Supt's Scoop

Special Veterans Day Edition, November 11, 2016

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A Veterans Day Message from Dr. Manno

Our society needs heroes. Heroes make us feel good and safe, and they model attributes to which we aspire. We often look to the media to provide us with examples of heroes. We see such heroes in movies, in television shows, in the sports arena, and highlighted in the news media. We know every good action movie or television show has a hero. The truth is, we do not need to look to fictional characters, Hollywood stars, or great athletes to quench our thirst for heroes. The truth is, there are heroes among us. Today we celebrate and recognize the heroes among us – these are the heroes who have served and sacrificed quietly and with humility. They are our United States Military personnel and Veterans.

World War I, known at the time as “The Great War,” officially ended when the Treaty of Versailles was signed on June 28, 1919, in France. However, fighting ceased seven months earlier when an armistice, or temporary cessation of hostilities, between the Allied nations and Germany went into effect on the eleventh hour, of the eleventh day, of the eleventh month. For that reason, November 11, 1918, is generally regarded as the end of “The War to End All Wars.”

In November 1919, President Woodrow Wilson proclaimed November 11th as the first commemoration of Armistice Day with the following words:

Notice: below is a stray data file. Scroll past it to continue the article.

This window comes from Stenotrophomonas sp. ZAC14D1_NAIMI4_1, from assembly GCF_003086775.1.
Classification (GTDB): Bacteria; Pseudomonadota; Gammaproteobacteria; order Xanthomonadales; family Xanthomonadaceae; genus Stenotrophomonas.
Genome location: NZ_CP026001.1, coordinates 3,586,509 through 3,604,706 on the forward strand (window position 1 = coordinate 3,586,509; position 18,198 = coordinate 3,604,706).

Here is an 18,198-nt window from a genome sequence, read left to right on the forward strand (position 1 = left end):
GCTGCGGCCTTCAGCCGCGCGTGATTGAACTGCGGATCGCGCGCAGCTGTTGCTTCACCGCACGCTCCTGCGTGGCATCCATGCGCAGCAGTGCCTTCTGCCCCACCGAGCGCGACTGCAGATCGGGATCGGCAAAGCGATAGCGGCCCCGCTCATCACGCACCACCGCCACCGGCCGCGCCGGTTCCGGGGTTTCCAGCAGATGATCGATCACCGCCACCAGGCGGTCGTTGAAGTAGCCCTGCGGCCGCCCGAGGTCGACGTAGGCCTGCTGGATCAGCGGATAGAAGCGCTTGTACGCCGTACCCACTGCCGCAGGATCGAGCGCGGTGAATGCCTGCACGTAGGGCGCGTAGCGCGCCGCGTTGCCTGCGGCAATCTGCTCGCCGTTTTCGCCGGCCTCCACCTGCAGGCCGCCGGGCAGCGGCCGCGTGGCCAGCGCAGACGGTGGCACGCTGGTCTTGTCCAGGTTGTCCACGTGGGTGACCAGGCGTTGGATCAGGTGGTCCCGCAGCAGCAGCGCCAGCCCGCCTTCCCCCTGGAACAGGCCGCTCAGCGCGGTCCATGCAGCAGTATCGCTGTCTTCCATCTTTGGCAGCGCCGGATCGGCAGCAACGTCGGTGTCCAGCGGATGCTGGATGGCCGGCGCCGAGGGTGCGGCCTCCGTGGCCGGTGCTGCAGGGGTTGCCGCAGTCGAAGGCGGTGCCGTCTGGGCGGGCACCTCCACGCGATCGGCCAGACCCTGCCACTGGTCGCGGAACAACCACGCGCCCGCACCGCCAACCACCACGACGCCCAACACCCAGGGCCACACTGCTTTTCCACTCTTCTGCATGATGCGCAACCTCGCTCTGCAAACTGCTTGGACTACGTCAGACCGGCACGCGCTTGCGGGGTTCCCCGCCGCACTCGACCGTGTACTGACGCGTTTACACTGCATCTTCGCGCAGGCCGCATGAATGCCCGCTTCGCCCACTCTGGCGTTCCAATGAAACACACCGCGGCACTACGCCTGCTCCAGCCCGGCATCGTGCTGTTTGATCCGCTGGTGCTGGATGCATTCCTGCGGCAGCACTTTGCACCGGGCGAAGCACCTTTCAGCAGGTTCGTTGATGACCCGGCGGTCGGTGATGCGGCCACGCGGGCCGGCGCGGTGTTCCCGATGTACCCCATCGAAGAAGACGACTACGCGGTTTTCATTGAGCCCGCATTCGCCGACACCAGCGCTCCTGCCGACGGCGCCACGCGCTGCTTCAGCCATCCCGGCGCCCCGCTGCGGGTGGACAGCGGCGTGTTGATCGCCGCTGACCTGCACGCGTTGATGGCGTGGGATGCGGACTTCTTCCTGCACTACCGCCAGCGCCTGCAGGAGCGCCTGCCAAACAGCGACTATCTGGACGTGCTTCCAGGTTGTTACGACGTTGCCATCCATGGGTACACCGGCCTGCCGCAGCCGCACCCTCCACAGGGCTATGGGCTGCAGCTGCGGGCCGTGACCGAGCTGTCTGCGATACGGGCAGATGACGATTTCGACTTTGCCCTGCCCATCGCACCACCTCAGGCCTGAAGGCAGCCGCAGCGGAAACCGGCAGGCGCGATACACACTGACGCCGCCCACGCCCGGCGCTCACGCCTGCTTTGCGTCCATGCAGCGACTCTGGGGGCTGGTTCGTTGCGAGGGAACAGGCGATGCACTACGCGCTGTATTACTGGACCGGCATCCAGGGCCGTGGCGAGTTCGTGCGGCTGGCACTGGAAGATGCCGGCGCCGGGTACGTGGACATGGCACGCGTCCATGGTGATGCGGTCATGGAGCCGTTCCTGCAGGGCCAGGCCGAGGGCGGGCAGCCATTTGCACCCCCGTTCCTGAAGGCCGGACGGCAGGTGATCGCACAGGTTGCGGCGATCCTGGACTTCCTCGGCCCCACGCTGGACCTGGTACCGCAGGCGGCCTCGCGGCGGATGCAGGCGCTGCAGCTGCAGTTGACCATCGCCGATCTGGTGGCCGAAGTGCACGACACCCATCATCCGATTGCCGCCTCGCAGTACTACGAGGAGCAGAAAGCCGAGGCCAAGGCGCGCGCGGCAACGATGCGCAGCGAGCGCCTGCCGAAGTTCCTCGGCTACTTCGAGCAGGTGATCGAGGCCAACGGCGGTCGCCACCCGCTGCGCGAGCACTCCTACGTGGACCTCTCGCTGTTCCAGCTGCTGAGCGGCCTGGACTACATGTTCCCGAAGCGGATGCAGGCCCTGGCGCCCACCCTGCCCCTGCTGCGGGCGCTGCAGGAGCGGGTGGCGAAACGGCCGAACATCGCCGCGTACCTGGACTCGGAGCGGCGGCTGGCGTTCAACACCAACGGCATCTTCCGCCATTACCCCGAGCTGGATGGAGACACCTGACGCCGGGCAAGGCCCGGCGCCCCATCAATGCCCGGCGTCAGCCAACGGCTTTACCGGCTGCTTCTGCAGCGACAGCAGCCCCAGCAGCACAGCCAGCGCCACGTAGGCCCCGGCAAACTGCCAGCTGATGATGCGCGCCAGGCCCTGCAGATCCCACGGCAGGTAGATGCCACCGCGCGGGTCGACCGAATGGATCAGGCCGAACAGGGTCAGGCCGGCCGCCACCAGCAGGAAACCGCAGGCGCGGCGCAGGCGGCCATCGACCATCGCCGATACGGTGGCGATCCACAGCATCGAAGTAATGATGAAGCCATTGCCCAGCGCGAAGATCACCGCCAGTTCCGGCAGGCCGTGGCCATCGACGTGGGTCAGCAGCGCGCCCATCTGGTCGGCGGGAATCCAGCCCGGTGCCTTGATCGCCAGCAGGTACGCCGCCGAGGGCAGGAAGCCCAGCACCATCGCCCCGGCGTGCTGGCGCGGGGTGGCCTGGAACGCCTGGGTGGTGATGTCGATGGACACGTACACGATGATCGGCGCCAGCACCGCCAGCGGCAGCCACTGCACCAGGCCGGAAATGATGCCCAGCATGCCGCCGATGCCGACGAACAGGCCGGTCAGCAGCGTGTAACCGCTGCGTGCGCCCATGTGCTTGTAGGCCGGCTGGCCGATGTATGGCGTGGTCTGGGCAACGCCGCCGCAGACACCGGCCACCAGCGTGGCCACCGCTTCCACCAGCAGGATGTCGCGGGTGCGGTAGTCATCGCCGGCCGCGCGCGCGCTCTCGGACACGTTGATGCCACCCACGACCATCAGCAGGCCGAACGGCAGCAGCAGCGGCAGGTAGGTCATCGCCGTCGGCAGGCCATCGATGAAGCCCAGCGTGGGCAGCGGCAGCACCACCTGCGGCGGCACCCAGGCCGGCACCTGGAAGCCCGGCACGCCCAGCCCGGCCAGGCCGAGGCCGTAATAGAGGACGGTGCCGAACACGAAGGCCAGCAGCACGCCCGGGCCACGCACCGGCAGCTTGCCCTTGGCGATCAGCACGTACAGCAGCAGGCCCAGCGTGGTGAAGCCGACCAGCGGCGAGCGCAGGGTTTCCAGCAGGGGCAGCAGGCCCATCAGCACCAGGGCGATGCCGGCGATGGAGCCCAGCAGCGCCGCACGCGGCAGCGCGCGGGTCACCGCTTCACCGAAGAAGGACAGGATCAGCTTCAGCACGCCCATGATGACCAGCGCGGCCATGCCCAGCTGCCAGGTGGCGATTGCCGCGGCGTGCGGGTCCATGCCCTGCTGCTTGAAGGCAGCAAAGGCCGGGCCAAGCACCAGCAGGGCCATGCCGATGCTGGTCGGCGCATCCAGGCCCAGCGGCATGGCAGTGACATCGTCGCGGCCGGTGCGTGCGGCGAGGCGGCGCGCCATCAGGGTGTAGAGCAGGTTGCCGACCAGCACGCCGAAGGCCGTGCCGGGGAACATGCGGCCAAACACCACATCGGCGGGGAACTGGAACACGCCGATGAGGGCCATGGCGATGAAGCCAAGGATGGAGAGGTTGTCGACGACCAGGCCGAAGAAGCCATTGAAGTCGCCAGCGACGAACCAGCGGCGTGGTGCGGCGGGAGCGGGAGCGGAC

“To us in America, the reflections of Armistice Day will be filled with solemn pride in the heroism of those who died in the country’s service and with gratitude for the victory, both because of the thing from which it has freed us and because of the opportunity it has given America to show her sympathy with peace and justice in the councils of the nations…"

The United States Congress officially recognized the end of World War I with a resolution on June 4, 1926. An Act approved May 13, 1938, made the 11th of November in each year a legal holiday—a day to be dedicated to the cause of world peace and to be thereafter celebrated and known as “Armistice Day.” Armistice Day was primarily a day set aside to honor veterans of World War I. However, in 1954, after World War II had required the greatest mobilization of soldiers, sailors, Marines and airmen in the Nation’s history; after American forces had fought aggression in Korea, the 83rd Congress, at the urging of veterans service organizations, amended the Act of 1938 by striking out the word “Armistice” and inserting in its place the word “Veterans.” With the approval of this legislation (Public Law 380) on June 1, 1954, November 11th became a day to honor American veterans of all wars. Later that same year, on October 8th, President Dwight D. Eisenhower issued the first Veterans Day Proclamation.

While the date of recognition of Veterans Day changed for a period of time in the late 1960’s and early 1970’s, Veterans Day continues today to be observed on November 11th each year. This day is a celebration to honor America’s veterans for their patriotism, love of country, and willingness to serve and sacrifice for the common good.

On behalf of our Board of Education, on this most special and solemn day, we offer our current and former military personnel our sincere and heartfelt thanks, for you have performed the most selfless act. You have placed your commitment to our country and our freedom ahead of your well-being, safety, and family. For this, we are eternally grateful and offer you our respect and appreciation. You are the heroes among us.

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